Coating Energy
Coating Energy

Coating [M] Energy
– Vivid Voltage

Date Reviewed:
November 18, 2020

Ratings Summary:
Standard: 3.00
Expanded: 2.00
Limited: 3.00

Ratings are based on a 1 to 5 scale. 1 is horrible. 3 is average. 5 is great.

Reviews Below:


Remember how we covered all the Special Energy cards from SW – Darkness Ablaze in a single review?  We’re not doing that again!  I thought maybe the new stuff was similar enough to warrant it, but… no.  I’m better off repeating the common rules shared between them while having plenty of space to explain how their unique effects work, and how good or bad that makes the card.  Which leads us to our 10th-place pick from the latest expansion, Coating [M] Energy (SW – Vivid Voltage 163/185).  This Special Energy card provides [M] while attached to your Pokémon, and if that Pokémon is a Metal type, it also cancels out their Weakness.  As a reminder, it does not count as [M] when not attached to a Pokémon, so Coating [M] Energy cannot be attached through the effects of Metal Saucer, Zacian V’s “Intrepid Sword”, etc.

I remember people losing their minds when this card was revealed, and I thought they were overreacting.  Boy, was I wrong.  Mostly.  How dangerous your Weakness is depends on the match-ups your deck faces.  If the metagame favors you, little to nothing exploits your Weakness.  You might think the opposite extreme, of almost constantly facing your Weakness, would be the worst, but only if there is nothing effective you can do to mitigate your Weakness.  If there is something you can do to combat your Weakness, including it just becomes part of your core strategy.  Where it gets tricky is when it isn’t easy to predict when your Weakness will show up.  This can be due to a diverse metagame, or because there’s a splashable attacker that exploits your Weakness, but it isn’t otherwise a “must-run”.

Another reason for my initial lack of appreciation when it comes to Coating [M] Energy is Flash Energy.  Flash Energy is from the XY-era series of type-specific Special Energy cards.  This means it could only be attached to a Lightning-type, discarding itself if you still found a way to attach it to a non-Lightning type, and only provided [L] Energy and its effect to Lightning types.  Flash Energy also removed the Weakness of the on-type (in this case, [L] Pokémon) sporting it, but there were other differences that meant it was merely an “okay” card most of the time.  Namely, there were easier to use anti-Special Energy cards at the time (like Enhanced Hammer) and Lightning types weren’t high HP Pokémon stacking multiple other forms of damage reduction to tank.  Fighting types weren’t even their only consistent threat of being OHKO’d, either.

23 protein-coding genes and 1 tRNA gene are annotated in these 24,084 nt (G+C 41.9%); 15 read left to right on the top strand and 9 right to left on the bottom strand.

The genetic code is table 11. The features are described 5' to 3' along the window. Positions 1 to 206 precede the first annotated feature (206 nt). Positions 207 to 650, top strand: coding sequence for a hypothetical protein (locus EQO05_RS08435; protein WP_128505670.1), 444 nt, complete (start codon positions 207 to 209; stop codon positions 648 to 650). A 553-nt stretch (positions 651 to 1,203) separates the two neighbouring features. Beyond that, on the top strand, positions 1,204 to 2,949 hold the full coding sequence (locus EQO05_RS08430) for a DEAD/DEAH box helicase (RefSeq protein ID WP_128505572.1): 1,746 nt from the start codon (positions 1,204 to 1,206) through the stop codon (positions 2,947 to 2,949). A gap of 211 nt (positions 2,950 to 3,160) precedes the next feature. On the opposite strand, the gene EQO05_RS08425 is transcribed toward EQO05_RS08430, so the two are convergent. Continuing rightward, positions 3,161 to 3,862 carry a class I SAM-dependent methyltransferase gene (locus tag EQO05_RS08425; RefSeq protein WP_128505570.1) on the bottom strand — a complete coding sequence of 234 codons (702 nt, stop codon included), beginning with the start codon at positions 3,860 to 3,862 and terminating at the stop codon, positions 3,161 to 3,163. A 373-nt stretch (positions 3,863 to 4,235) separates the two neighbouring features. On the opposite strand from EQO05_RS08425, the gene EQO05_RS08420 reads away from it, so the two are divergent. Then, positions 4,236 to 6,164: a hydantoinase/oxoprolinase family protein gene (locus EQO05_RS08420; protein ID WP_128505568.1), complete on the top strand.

Getting to Metal types, they’ve been strong for some time now; even before Zacian V joined them, they had some very good tricks.  Zacian V just made them that much better, to the point we tend to divide Zacian V decks into two or three distinct sub-archetypes to better reflect the metagame.  One thing that has hurt a little is they lost Metal Frying Pan, a Pokémon Tool which reduces the damage they take from an opponent’s attacks by 30 and which canceled out their Weakness.  They still have Metal Goggles, provides the same damage reduction, but which protects against attacks or Abilities placing damage counters instead of canceling out Weakness.  With Coating [M] Energy, they now gain this back.

Except we already have Weakness Guard Energy; it does the same thing as Coating [M] Energy but provides [C] and works for any Pokémon.  So we technically hadn’t lost such protection, but we’re gaining a version that is superior for [M] Pokémon like Zacian V.  Because Zacian V has no [C] Energy requirements in its attack.  Which is probably why the recent, major deck lists for something like Zacian ADP haven’t even bothered with Weakness Guard Energy.  There are additional Fire counters that some of the other variants have been using, such as ZLM including Bronzong (SM – Team Up 101/181); its Ability offers it total protection from the damage done by the attacks of your opponent’s Fire types.  On one hand, Boss’s Orders can get around this, as can a sufficiently strong off-Type attacker in a Fire deck, but having such a wall in what should be a bad matchup is still hard to turn down.

Putting it all together, Coating [M] Energy is probably going to be at least a one-of in most Standard Format Metal decks, unless competitive Fire decks sputter out, or your using abnormally small Metal type attackers that would be OHKO’d regardless of Weakness.  If Fire remains one of the better types, two to four may be appropriate.  In Expanded, I do not know the current metagame, but even if the metagame features Metal versus Fire matchups enough to matter, dealing with Special Energy is far easier here.  In fact, that has been the case even in past Standard Formats, but we (currently) don’t have something like Enhanced Hammer in Standard.  As for the Limited Format, if you’ve got even one Metal Pokémon in your deck, go for it: you should have room for even a super specialized Special Energy.  If one of your better attackers or walls is a Metal type, Coating [M] Energy offers insurance against your Achilles’ Heel.


  • Standard: 3/5
  • Expanded: 2/5
  • Limited: 3/5

If Metal decks didn’t already have anti-Fire options, Coating [M] Energy would have scored higher… but they do have other options, and Coating [M] Energy only matters because of the existing strong Metal decks.  Those options have their own pros and cons, but in the end, Metal decks are certainly better of for having Coating [M] Energy in their toolbox.  Even though I have been pretty hard on it, I had Coating [M] Energy as my 10th-place pick, so I think it is right where it is supposed to be.


Note: Vince had Coating [M] Energy as his 18th-place pick.

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